-B-



Bigelow Field.
Bowen's Roller Rink
Buchanan woods.
Buildings over the years.
Burton Heights
Godwin bands and activities.
School board members over the years.
Small bands.




- Bowen's Roller Rink. -

Bowen's Roller Rink, now Funspot, is located just southeast of the intersection of 52nd and Division Avenue, at 14 52nd. A Saturday afternoon in the winter was a good time to take the Division Avenue bus to Bowen's for an afternoon of skating. The rink was perhaps built in the 1940s. (anyone know for sure?) It was built by the grandparents of Don Bowen, class of 1953, and one of at least two rinks, a second one being on the north end of town.

From the outside the building was a large rectangle, with a slightly arched roof. The style is characteristic of sports buildings of the 1940s and 1950s, when functionality and low cost were of primary interest. Entering, the structure was two story in the front, followed by the large wooden floor skating area. To the right as one entered the skating area was a place to rent shoes, and in the back, on the left, was a large furnace which emitted a large blast of warm air that made the place a delight on a cold winter day.

At the front end there was concession area on the second floor. To get to it one had to "walk" up a set of stairs, which most people did with with their skates on. Coming back down was a thrill all by itself. One has to believe that those were simpler times - today's insurance restrictions and lawsuits would make an informal operation like Bowen's essentially impossible.

To the right of the stairs going to the concession stand there was a small apartment. Just what the reason for it was is unclear, but it was used by Don Bowen, class of 1953, and his wife, for a while, according to Lee Smith, class of 1953. In fact, the two were married on skates...

It was common in the early 1950's for Godwin to rent Bowen's for several hours after school for some special occasion. All of the fifth graders from North, South, West, and the Division Avenue grade school might meet at Bowen's after school for example, and a Division Avenue Bus Line bus or two would be rented for the occasion to get everyone there and back to the school later.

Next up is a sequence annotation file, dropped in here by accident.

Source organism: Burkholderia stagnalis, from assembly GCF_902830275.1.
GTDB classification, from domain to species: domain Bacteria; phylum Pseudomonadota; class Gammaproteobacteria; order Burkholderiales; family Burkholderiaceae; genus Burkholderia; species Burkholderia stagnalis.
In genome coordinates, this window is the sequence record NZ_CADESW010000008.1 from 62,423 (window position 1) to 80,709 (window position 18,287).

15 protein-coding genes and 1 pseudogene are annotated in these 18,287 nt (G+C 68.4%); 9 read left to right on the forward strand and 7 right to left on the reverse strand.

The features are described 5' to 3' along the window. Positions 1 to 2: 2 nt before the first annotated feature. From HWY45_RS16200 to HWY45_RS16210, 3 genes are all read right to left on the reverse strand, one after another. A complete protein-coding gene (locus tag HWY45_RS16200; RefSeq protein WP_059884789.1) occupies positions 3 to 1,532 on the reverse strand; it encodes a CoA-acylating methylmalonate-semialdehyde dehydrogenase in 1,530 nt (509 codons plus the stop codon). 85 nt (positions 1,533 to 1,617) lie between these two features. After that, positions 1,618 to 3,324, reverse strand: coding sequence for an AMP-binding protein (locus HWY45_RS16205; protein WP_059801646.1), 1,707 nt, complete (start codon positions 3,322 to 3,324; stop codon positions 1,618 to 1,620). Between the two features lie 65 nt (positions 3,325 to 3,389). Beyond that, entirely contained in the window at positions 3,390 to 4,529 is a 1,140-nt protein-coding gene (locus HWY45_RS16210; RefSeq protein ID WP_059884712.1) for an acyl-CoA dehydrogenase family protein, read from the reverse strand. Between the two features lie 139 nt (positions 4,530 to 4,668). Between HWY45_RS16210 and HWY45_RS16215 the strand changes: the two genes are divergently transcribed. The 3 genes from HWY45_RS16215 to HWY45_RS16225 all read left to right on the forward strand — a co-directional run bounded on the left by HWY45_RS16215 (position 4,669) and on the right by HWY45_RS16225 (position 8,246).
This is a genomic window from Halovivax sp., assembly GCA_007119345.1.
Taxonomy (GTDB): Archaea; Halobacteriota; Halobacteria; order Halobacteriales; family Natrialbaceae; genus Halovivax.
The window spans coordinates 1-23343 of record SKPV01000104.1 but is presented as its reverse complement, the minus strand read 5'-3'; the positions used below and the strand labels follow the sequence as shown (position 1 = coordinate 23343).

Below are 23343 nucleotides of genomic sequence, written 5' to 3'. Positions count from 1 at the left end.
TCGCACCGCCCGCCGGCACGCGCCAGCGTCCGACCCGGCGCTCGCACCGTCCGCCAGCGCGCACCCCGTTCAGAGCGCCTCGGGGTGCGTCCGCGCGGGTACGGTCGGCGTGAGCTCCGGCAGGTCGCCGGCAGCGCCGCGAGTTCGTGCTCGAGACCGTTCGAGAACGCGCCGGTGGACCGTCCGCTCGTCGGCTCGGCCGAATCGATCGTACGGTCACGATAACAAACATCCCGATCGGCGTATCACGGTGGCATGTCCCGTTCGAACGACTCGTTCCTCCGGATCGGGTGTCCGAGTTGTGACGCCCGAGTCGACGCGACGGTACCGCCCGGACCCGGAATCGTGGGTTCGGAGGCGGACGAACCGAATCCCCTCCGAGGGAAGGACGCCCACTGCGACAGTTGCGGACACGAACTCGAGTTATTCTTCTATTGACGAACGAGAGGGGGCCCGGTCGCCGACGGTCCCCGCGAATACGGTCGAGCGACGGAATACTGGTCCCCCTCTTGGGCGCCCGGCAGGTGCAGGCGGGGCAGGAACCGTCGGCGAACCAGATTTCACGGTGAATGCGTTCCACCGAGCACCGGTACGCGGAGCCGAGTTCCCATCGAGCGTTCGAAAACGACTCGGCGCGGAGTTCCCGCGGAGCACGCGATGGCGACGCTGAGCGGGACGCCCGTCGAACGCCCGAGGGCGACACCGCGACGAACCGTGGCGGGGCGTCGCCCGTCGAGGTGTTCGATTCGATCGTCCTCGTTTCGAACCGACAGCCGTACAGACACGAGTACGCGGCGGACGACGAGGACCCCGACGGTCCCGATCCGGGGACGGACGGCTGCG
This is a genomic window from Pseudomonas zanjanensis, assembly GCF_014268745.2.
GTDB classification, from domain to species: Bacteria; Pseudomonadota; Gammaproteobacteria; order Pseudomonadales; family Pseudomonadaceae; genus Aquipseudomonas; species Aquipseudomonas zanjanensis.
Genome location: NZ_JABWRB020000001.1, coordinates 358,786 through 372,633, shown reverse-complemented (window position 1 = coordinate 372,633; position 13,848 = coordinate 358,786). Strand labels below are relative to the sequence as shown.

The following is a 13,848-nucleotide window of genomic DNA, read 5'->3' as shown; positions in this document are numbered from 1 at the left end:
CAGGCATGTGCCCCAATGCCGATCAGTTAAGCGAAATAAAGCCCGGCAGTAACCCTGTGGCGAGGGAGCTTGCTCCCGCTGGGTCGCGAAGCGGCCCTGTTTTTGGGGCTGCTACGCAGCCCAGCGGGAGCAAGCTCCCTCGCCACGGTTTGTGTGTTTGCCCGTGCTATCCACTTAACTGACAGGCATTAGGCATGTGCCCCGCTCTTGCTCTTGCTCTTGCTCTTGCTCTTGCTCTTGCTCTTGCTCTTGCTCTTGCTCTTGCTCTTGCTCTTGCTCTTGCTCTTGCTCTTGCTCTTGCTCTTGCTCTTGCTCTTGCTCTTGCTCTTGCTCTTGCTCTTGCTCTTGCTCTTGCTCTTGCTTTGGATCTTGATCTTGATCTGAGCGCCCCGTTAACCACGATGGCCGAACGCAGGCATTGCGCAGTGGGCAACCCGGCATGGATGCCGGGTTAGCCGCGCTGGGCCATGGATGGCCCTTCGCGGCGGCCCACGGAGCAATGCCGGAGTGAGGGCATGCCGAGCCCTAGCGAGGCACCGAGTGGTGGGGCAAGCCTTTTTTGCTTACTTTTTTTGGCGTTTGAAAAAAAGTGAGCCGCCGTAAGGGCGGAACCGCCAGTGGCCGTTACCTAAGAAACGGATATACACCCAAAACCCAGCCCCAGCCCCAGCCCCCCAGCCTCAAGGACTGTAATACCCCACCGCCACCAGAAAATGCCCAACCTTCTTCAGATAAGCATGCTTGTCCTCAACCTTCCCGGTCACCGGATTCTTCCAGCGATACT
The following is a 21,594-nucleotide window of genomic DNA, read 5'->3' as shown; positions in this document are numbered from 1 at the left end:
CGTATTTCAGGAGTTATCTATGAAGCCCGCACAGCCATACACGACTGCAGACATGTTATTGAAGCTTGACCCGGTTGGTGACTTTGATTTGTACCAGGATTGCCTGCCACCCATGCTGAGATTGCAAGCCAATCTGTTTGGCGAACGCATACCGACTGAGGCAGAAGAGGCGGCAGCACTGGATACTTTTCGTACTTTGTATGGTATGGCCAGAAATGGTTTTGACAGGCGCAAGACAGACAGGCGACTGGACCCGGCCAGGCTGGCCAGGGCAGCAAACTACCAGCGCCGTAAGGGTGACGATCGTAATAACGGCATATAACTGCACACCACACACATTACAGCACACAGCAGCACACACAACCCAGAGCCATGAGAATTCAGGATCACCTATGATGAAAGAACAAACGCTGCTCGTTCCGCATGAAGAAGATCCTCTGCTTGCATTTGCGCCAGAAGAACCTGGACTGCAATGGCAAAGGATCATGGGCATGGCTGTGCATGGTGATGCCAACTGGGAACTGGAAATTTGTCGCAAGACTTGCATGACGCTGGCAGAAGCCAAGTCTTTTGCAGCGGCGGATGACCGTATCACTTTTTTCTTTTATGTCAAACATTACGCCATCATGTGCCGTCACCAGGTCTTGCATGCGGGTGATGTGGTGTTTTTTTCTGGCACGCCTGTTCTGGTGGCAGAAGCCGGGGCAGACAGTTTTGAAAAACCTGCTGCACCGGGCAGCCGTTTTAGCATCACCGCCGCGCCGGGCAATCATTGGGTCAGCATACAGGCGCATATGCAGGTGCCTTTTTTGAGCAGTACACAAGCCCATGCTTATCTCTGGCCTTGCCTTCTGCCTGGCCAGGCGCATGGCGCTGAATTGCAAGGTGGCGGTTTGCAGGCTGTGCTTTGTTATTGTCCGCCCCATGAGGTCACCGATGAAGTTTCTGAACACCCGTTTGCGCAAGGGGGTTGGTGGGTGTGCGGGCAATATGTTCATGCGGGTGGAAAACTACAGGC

The Bowen's Roller Rink building as it appeared in March, 2005.


Left click on any image for a much larger version.



While cosmetic changes have been made to the outside, the former Bowen's Roller Rink building is still a skating facility in March, 2005. Seemingly located far out of town in the early 1950s, when the building stood by itself on Division Avenue, in March, 2005, it is located behind a gas station and one other business, and surrounded on other sides by streets. and businesses.

The inside has been modernized, as show in the photographs below. The skating floor is of course the same. A drop ceiling has been added, and the upstairs refreshment area, together with the daring efforts needed to reach it, is essentially gone.

Interior photographs of Funspot

Left click on any image for a much larger version.

Material provided by Ron Torngren, Godwin class of 1953, and Bob Traetz and Sharon (Pitcher) Hawkins, Godwin class of 1962.








- Buchanan woods. -

Buchanan woods, as it was known to people in the 1930's and 1940's, occupied the area between Buchanan Street and the Grand Rapids and Indiana railroad tracks, and 34th Street and 32nd Street. An 1876 Wyoming Township map shows the property was owned by Cyrus Jones. The woods was old enough to have a large number of old, dead trees, and supported a great deal of flora and fauna, including many species of woodpecker, which need decaying trees.